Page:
Others argue that such immigration is a quick fix that slows economies in the long term.

“Labor shortages are very healthy,” said Mikal Skuterud, an economics professor at University of Waterloo in Ontario, Canada. “They force employers to use existing workers more efficiently and invest in technology, that’s all good stuff.”

Finland and Greece are building hundreds of miles of new land barriers to prevent illegal migrant crossings. In Italy and Sweden, voters recently elected governments with a more restrictive approach to immigration, and both are planning reforms to slow both legal and illegal migrant arrivals.

More jobs, higher pay

The U.S. hasn’t made any significant immigration reforms in 33 years, and the last serious attempt in Congress dates back a decade or more. Few issues are so politically divisive in Washington, making any chance of a policy overhaul seem unlikely, according to immigration experts.

Despite restrictive immigration policies, migrants seeking work in the U.S. are finding jobs more quickly and at higher pay than at any time in recent memory. Tens of thousands of people crossed into the U.S. from Mexico illegally and were arrested over the past 10 days, while some 20,000 were detected by various forms of surveillance but not caught, the U.S. Border Patrol chief wrote on Twitter.

In the U.S., the limit on H-1B visas available for highly skilled workers has changed little since 1990. Presidential administrations over the past 15 years have clamped down on illegal border crossings without creating new legal immigration pathways, prompting more urgent discussions about immigration policy and the labor shortage, said Giovanni Peri, chairman of the economics department at the University of California, Davis where he directs the Global Migration Center, whose recent research favours more immigration.

U.S. Border Patrol agents made a record 2.2 million arrests along the Mexican border in the 2022 fiscal year, up from 1.65 million arrests in 2021. The migrant crossings were driven, in part, “because the U.S. economy is screaming out for their labor,” said Mr. Clemens, the economist.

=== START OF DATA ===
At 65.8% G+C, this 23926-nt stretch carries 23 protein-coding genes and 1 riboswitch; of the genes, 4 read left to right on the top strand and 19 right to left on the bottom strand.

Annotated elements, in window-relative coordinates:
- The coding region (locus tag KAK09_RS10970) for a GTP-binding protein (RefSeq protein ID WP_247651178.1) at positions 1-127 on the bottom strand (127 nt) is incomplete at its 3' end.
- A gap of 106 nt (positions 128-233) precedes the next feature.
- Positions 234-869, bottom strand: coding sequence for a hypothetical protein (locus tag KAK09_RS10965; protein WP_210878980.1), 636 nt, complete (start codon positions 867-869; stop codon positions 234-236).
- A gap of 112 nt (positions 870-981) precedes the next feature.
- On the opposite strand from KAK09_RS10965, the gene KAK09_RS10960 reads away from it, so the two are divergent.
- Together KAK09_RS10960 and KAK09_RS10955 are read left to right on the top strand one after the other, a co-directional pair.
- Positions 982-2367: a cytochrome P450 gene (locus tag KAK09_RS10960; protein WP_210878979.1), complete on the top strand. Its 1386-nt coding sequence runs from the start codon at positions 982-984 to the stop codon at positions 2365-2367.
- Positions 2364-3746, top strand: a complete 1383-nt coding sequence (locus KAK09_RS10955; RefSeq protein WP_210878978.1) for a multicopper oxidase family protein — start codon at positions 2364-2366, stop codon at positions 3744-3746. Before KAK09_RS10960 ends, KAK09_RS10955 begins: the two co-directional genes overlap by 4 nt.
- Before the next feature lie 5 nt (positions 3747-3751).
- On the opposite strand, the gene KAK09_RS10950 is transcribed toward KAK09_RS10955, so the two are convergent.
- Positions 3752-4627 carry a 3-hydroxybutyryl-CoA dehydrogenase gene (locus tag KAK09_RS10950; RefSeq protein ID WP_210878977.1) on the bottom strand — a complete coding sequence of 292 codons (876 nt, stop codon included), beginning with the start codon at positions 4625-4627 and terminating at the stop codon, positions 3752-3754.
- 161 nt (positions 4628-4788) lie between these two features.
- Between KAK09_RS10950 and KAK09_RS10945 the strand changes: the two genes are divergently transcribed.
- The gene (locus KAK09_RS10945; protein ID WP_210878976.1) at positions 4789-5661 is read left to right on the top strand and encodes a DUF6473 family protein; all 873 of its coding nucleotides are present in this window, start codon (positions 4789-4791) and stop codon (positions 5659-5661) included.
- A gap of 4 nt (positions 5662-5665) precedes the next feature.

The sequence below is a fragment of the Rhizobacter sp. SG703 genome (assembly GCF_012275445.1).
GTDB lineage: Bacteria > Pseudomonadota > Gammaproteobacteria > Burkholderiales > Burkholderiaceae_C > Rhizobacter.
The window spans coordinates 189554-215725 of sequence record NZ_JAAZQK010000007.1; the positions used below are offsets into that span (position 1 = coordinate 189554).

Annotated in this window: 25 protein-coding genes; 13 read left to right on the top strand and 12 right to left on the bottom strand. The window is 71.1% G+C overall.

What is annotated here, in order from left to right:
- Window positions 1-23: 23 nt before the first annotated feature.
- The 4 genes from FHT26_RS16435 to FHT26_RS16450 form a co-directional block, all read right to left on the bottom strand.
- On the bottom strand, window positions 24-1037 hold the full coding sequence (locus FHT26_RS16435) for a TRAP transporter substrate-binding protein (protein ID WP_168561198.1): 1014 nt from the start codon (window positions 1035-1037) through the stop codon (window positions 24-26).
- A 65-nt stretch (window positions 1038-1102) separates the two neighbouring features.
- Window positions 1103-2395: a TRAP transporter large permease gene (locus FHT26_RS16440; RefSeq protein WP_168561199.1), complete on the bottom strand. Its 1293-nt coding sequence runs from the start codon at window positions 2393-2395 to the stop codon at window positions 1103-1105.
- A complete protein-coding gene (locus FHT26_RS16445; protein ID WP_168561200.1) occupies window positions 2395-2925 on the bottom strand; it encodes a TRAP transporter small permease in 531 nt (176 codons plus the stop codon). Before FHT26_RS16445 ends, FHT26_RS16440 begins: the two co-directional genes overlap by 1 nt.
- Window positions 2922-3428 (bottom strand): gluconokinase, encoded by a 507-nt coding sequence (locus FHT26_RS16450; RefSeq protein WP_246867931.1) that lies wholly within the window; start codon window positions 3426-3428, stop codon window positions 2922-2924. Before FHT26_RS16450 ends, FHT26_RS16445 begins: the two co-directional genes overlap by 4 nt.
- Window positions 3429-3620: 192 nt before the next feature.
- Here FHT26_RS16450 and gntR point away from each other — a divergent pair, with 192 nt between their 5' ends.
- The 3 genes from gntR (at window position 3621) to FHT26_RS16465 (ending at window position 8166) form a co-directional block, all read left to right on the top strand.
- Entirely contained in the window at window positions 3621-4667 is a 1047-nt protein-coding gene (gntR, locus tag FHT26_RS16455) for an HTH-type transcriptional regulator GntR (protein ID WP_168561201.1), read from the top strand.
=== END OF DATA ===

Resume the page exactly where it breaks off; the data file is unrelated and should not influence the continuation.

New channels have recently opened. More than 300,000 Ukrainian refugees entered the U.S. since Russia invaded Ukraine last year, many through a Biden administration program called Uniting for Ukraine. That number is more than the total number of refugees admitted into the U.S. through legal channels over the previous seven years. In North Dakota, energy companies are tapping Ukrainians to fill jobs in the Bakken oil fields.

Around 450,000 migrant refugee workers—largely from Afghanistan, Ukraine, and Latin America—entered the U.S. legally in 2021 and 2022 and are working under temporary government protections in industries with labor shortages, according to an April report by FWD.us, a pro-immigration think tank. Those workers are estimated to have filled about a quarter of total job openings this year in such industries as construction, food services and manufacturing, the report said.

The labor shortage is pushing inflation in affluent countries where employers, competing for workers, are raising wages to hire and keep them. “I do think more migrant workers would reduce the inflation rate,” said Spencer Cox, the Republican governor of Utah, which has a 2.4% unemployment rate, slimmer than even the U.S. rate of 3.4%.

Gov. Cox and Republican Gov. Eric Holcomb of Indiana, which is also short of workers, want to rally other governors in a long-shot proposal for Congress to give states a measure of authority over legal immigration.

The U.S. and other countries are divided about how to limit illegal immigration while keeping a pathway for a flow of potential employees for various industries. A plurality of Americans think the U.S. should admit fewer migrants, according to recent Gallup polls.

To gather bipartisan support for increased legal immigration, especially for skilled workers, Utah Gov. Cox said the government needs to demonstrate better control over the U.S.-Mexico border. “Scenes of tens of thousands of migrants streaming across the border in a way that could threaten national security,” he said, “make it harder to have that higher-level conversation.”

Learning the ropes

Mathias Senn, a butcher in Germany’s wealthy Black Forest region, posted job ads in newspapers and online, seeking to replace four of 10 employees who were preparing to retire. “There were no interested people,” he said. “Nothing at all.”

Last year, Mr. Senn hired an apprentice from India, taking advantage of a new law that allowed businesses to hire unskilled people from outside the EU. Local business associations are helping hundreds more workers arrive from India. India’s unemployment rate is around 8%, compared with about 3% in Germany.

Mr. Senn’s 22-year-old apprentice, Rajakumar Bheemappa Lamani, makes about 940 euros a month, around $1,020, while learning the ropes. Mr. Lamani said it was difficult to save money because of the high cost of living, but he hoped to stay.

Mathias Senn, right, a butcher in southwest Germany, and his apprentice Rajakumar Bheemappa Lamani from India. PHOTO: DOMINIC NAHR FOR THE WALL STREET JOURNAL

Germany needs to add around half a million immigrants a year in the next decades as the baby boomer era draws to a close, said Herbert Brücker, head of migration research at the Institute for Employment Research, a federal agency. “We have in Germany about two million vacancies, an absolute peak historically,” he said.